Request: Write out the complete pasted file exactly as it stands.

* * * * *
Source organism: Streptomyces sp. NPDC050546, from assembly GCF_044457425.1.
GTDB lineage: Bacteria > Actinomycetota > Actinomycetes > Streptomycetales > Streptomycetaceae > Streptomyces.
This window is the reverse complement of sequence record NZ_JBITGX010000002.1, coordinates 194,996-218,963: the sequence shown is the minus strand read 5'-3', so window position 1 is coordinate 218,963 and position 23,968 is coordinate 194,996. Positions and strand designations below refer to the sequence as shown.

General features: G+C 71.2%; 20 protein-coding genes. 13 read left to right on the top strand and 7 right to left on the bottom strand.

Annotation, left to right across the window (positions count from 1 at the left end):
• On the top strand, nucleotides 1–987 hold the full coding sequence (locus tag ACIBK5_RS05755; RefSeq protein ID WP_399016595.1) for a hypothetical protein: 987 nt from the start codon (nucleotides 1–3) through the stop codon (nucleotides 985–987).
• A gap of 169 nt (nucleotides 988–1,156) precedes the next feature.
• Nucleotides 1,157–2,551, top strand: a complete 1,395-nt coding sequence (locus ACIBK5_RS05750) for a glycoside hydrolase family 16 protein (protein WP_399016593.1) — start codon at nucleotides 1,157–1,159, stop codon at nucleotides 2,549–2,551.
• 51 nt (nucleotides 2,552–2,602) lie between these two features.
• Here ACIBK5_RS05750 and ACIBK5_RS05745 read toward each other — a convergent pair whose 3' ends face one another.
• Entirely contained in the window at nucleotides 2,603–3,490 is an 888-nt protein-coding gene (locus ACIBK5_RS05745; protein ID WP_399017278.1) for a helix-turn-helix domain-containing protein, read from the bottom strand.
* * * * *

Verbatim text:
Source organism: Streptomyces sp. NPDC050546, from assembly GCF_044457425.1.
GTDB lineage: Bacteria > Actinomycetota > Actinomycetes > Streptomycetales > Streptomycetaceae > Streptomyces.
This window is the reverse complement of sequence record NZ_JBITGX010000002.1, coordinates 194,996-218,963: the sequence shown is the minus strand read 5'-3', so window position 1 is coordinate 218,963 and position 23,968 is coordinate 194,996. Positions and strand designations below refer to the sequence as shown.

General features: G+C 71.2%; 20 protein-coding genes. 13 read left to right on the top strand and 7 right to left on the bottom strand.

Annotation, left to right across the window (positions count from 1 at the left end):
• On the top strand, nucleotides 1–987 hold the full coding sequence (locus tag ACIBK5_RS05755; RefSeq protein ID WP_399016595.1) for a hypothetical protein: 987 nt from the start codon (nucleotides 1–3) through the stop codon (nucleotides 985–987).
• A gap of 169 nt (nucleotides 988–1,156) precedes the next feature.
• Nucleotides 1,157–2,551, top strand: a complete 1,395-nt coding sequence (locus ACIBK5_RS05750) for a glycoside hydrolase family 16 protein (protein WP_399016593.1) — start codon at nucleotides 1,157–1,159, stop codon at nucleotides 2,549–2,551.
• 51 nt (nucleotides 2,552–2,602) lie between these two features.
• Here ACIBK5_RS05750 and ACIBK5_RS05745 read toward each other — a convergent pair whose 3' ends face one another.
• Entirely contained in the window at nucleotides 2,603–3,490 is an 888-nt protein-coding gene (locus ACIBK5_RS05745; protein ID WP_399017278.1) for a helix-turn-helix domain-containing protein, read from the bottom strand.